While HotelNewsNow.com reported yesterday that Host Hotels & Resorts and Molinaro Koger settled their portion of a 2011 lawsuit, Host on Tuesday issued a statement saying the proceedings against at least two other defendants—Scioto Partners and Dearborn Hotel—continue to move forward.
“Host determined that (Rob) Koger and his former company, Molinaro Koger, had one remaining asset—their insurance policy, so we settled our litigation against Koger, his company and their insurance company for their policy limits,” said Kevin Gallagher, assistant general counsel for Host Hotels, in a statement to HotelNewsNow.com.
“Our settlement did not discharge the other defendants in the case: Berkeley (Investments), B2B3 (Puppet), Scioto (Partners) and Dearborn (Hotel),” the statement continued. “We fully intend to continue to pursue those entities and third parties to collect the full amount of our loss—$22.8 million.”
The initial lawsuit, filed by Host on 3 June 2011, accused a number of defendants, including Koger and his firm, of misrepresenting sales it handled for Host. Host alleges that Molinaro Koger set up companies led by internal employees to buy three hotels from Host and resell them for a profit. In one case, the initial buyer of one Host hotel was actually dead, the lawsuit states.
Both Scioto Partners and Dearborn Hotel were buyers of former Host properties in which Molinaro Koger brokered the transactions. Host in the lawsuit claims principals of both companies were actually employees of Molinaro Koger at the time.
Group occupancy is on the rise again after a demand dip during the past several months, according to data from the December 2012 TravelClick North American Hospitality Review. From the fourth quarter of 2012 through the third quarter of 2013, group demand bounced back from being down 0.1% last month to up 2.2% year over year.
Committed occupancy across all segments, for December 2012 through November 2013, is up 3.9% compared with a year ago. Average daily rate is up 4.6%, compared with the same time period last year and revenue per available room is up 12.8%.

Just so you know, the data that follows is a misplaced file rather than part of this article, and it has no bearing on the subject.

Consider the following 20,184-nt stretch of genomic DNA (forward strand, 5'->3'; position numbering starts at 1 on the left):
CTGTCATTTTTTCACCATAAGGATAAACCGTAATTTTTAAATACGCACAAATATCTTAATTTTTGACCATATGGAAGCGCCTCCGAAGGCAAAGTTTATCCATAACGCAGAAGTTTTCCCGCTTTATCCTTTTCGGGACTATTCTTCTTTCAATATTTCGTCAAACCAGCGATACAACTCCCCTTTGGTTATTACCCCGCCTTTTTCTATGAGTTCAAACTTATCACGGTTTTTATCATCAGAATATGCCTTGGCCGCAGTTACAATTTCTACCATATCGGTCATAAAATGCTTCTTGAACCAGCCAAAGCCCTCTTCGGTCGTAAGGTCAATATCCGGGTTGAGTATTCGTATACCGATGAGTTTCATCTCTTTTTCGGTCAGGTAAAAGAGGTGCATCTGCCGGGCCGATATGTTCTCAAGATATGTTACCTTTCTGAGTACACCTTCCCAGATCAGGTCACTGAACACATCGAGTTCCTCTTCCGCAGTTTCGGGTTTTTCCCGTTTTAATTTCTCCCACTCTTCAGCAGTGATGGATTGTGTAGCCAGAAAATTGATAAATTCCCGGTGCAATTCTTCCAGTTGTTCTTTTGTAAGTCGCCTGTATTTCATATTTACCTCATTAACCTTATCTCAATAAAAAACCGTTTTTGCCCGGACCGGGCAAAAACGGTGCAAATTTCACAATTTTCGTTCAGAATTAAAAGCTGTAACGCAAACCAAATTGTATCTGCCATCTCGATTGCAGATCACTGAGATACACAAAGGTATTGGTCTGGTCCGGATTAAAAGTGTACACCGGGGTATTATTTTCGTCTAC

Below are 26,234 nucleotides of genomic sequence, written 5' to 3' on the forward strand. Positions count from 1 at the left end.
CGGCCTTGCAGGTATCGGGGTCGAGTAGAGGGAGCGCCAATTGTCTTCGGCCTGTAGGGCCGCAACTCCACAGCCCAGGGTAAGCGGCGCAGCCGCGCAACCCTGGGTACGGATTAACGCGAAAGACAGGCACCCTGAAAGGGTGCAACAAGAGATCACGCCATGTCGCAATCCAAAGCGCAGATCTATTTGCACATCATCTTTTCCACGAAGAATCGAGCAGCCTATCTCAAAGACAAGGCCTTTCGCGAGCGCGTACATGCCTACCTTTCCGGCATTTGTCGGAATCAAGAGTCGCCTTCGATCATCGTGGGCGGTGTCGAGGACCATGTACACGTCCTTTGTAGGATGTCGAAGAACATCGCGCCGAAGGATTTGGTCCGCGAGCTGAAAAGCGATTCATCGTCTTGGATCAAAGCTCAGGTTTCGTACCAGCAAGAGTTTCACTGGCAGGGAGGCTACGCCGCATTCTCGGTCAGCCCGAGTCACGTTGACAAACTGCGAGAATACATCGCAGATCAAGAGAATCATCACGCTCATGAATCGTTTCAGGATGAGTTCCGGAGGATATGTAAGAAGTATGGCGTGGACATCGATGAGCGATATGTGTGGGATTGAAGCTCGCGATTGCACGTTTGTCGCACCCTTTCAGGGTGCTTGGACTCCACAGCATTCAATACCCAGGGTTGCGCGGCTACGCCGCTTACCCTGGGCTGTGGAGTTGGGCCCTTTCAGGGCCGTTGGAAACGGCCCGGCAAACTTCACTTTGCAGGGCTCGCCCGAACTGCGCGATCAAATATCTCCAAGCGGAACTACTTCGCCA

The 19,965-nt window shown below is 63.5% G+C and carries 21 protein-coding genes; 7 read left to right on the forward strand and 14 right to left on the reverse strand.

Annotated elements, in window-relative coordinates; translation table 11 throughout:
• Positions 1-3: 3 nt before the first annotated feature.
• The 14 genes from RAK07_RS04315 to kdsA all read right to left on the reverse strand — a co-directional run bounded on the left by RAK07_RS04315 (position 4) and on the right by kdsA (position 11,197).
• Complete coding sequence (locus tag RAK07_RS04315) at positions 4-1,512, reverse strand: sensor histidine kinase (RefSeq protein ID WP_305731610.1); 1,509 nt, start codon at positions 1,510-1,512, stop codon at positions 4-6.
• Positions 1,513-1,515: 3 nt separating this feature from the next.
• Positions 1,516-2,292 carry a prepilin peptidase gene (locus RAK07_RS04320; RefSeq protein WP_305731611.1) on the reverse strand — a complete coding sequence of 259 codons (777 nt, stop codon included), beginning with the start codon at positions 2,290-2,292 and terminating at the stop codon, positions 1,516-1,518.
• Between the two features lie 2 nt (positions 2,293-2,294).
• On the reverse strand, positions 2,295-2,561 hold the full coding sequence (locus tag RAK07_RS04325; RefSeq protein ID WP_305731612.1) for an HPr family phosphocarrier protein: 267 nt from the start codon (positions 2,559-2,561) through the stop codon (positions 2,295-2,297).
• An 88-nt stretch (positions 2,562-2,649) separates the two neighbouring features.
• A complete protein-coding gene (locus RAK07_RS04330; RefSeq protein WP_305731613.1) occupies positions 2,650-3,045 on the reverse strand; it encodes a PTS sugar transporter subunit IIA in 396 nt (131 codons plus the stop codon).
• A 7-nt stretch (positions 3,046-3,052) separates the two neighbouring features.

The transient segment, individual business and leisure travelers, is pushing the rise in occupancy and ADR, however, despite the improvement of the group segment. Committed occupancy for this segment is up 8.9% and ADR is up 5.5%.
The U.K. hotel industry has a challenging year ahead, according to HVS. While London will again experience strong demand, its hotels are unlikely to reach the premium rates they did during the Summer Olympics and Paralympics.
Still, 2013 could see an improvement for hotel transactions as buyer interest remains strong and some debt becomes available, said Russell Kett, chairman of HVS London.
“Outside London is another matter, apart from a handful of locations such as Edinburgh, many U.K. provincial hotels will struggle through 2013 in need of both customers and investment. Several owners, whether individuals or banks, will seek to sell their distressed businesses, but buyers will find it hard to secure meaningful levels of debt, which may cause price reductions in some cases,” Kett said in a news release.
STR and STR Global, respectively the parent and sister companies of HotelNewsNow.com, released global pipeline data for 2012:
The Asia/Pacific hotel industry opened 458 new hotels with 82,476 rooms in 2012.
The Caribbean/Mexico region added 19 new hotels comprising 2,670 rooms in 2012.
The Central/South America region added 47 new hotels with 6,121 rooms in 2012.
The Europe hotel industry opened 332 new hotels with 41,982 rooms in 2012.
The Middle East/Africa hotel industry opened 68 new hotels with 15,735 rooms in 2012.
A study based on the results of the Market Metrix Hospitality Index found location still reigns as the primary factor that determines hotel choice for travelers around the globe. The results include data from 40,000 American, European and Asian travelers during 2012.
Additional findings from the report include:
Location generally matters more to leisure guests.
Location also tends to be more important to older travelers (more than 50 years old), with a high income ($100,001 to $150,000), who prefer staying in an upper-midscale or upscale hotel.
“Price” and “past experience” are the two next most important factors in hotel selection.
Read the report in its entirety here.
Compiled by Stephanie Wharton.